Last Updated on : Saturday, October 11, 2014


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Seasons of Comfort (Volume 1)

Robert Roberts


Sunday Number

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Book Contents  
Vol 2  

Light and Darkness


Need for the weekly breaking of bread. -- No light within. -- When put in it must be fed continually. -- Present impressions misleading. -- Wisdom utters a disagreeable "Don't." -- Natural man prefers no restraint. -- Bible neglected. - Pleasures of the present world. -- Nemesis of the Word. -- That which is wise to be done. -- That which is written. -- The world a passing but deceptive affair. -- Feeling contrary to knowledge. -- A dangerous spiritual glamour. - The devil of experience. -- The way he is to be combated. -- The philosophy of spiritual strength. -- Heavy weights sinking a man elegantly to perdition. -- One thing needful. -- Several "musts." -- Evanescence of the present life. -- The lessons of history. -- Life's rugged hill, the vain toil and quiet grave. -- The prayers of the righteous and their answer.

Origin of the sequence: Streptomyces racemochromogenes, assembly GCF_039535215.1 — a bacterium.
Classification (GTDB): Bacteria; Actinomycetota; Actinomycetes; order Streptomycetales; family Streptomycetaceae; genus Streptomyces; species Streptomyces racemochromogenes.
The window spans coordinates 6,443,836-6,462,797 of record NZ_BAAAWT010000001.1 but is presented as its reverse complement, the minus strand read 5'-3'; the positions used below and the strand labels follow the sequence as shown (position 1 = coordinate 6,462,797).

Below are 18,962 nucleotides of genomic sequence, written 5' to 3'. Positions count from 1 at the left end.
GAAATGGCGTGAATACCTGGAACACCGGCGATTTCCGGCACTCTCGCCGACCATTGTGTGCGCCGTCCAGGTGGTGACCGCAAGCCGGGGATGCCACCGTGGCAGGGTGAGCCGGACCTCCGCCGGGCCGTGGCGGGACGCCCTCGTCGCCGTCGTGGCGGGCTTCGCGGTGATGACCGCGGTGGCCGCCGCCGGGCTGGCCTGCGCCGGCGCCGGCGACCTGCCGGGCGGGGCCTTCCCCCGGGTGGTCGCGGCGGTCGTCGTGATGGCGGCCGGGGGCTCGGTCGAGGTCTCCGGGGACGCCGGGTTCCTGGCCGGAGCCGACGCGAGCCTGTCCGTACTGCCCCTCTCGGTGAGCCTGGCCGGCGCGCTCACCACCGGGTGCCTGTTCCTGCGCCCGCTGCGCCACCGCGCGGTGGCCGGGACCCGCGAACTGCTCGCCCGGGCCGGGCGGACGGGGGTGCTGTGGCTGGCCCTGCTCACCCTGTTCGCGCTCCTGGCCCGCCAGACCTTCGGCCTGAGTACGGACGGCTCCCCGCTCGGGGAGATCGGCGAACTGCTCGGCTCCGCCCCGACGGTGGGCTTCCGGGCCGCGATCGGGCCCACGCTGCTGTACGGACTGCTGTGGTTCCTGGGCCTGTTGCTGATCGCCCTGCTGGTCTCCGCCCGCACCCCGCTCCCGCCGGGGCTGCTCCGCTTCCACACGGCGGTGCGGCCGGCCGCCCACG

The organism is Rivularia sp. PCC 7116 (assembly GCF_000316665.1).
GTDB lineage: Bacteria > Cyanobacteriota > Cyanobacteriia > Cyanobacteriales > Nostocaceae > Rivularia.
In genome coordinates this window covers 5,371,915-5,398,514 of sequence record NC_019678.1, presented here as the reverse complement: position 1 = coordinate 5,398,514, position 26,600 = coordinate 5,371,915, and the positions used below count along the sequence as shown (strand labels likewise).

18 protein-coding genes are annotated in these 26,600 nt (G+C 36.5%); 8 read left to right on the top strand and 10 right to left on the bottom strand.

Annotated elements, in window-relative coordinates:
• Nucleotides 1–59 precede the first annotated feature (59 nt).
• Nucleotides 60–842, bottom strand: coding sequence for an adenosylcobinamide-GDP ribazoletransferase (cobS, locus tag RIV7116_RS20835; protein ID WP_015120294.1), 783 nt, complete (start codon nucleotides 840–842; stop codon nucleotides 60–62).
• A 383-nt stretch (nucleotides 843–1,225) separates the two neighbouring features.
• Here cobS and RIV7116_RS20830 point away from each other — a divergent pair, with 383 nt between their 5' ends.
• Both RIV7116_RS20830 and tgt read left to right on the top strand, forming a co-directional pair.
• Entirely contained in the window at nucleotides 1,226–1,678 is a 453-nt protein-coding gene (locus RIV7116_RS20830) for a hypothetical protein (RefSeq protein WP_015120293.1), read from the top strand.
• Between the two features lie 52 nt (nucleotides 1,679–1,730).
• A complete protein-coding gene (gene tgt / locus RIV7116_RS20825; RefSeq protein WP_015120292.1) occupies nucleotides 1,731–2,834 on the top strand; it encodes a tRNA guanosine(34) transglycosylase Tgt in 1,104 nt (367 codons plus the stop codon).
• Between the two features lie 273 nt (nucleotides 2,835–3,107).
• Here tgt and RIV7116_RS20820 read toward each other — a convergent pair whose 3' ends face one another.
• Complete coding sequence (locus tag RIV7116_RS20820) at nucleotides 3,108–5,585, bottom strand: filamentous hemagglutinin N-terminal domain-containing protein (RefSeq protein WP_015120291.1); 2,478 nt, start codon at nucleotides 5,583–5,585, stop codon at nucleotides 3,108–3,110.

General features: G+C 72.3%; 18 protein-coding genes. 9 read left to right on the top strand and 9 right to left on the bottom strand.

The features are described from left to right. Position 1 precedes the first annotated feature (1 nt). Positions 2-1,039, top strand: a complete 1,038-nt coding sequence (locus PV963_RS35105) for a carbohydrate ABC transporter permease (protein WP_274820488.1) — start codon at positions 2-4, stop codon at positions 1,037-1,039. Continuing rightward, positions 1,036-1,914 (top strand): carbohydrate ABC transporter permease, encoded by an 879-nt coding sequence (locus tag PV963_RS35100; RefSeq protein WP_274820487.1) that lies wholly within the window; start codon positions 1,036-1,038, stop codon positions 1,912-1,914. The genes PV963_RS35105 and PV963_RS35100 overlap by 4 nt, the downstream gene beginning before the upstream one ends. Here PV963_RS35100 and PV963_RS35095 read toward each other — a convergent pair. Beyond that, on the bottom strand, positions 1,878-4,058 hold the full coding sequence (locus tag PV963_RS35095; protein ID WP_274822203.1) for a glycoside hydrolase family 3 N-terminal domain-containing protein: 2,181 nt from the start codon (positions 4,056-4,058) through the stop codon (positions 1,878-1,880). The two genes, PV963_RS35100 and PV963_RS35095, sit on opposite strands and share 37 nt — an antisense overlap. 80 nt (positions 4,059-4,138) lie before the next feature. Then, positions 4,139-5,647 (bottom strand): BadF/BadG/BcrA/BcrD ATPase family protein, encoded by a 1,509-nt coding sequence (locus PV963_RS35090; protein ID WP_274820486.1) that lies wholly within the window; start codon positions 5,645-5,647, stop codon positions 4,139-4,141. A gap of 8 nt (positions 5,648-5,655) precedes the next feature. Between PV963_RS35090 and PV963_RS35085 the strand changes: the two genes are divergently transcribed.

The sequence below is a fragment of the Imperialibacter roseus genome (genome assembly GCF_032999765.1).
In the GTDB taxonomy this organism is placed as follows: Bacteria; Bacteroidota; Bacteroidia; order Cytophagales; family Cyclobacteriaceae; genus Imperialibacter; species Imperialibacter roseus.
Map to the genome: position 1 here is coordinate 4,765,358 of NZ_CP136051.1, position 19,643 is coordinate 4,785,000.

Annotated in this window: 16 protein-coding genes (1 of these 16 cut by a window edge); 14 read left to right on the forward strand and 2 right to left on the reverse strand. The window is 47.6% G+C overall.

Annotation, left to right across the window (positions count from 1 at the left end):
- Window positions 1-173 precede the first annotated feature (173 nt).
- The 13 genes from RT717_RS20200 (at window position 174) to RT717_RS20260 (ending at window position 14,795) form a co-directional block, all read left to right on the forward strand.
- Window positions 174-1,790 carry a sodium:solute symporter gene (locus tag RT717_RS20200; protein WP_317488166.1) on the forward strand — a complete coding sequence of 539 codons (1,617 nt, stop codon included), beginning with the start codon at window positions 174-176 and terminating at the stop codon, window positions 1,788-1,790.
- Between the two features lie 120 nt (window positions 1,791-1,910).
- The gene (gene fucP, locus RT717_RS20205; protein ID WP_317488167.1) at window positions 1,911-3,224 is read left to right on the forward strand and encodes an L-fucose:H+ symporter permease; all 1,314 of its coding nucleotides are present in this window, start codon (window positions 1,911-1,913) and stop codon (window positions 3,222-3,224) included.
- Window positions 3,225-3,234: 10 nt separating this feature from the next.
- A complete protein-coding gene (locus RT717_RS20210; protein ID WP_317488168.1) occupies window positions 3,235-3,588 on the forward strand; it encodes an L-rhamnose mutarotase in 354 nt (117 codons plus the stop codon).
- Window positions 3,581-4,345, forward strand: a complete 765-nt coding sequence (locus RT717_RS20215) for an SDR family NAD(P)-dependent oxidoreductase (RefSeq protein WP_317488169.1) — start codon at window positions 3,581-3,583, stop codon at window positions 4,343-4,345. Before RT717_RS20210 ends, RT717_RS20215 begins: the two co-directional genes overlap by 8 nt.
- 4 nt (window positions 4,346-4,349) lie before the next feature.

WE much need this weekly reminder of Christ. Increasing experience will show every thoughtful mind the entire wisdom of the appointment by which Christ has made it a matter of duty to break bread each first day of the week in remembrance of him. Without it, we should drift into forgetfulness and death. The appointment was founded upon a knowledge of what man is and how he is affected by his surroundings. In this it differs from human institutions. Human appointments are liable to be founded on false theories, and, therefore, to work mischief instead of benefit. It is a false theory that we have "light within"; it is a false theory that we have intrinsic memory of divine things; it is a false theory that knowledge once introduced into the mind is a permanent fixture there; and any line of action based upon these assumptions is certain to lead away from the path of life. Most men are more or less influenced by a false theory of this sort, and the effect is seen in the neglect of Bible reading, the neglect of meetings, the neglect of "the ordinances," as delivered by Paul at the command of Christ; and the effect of this neglect is spiritual death.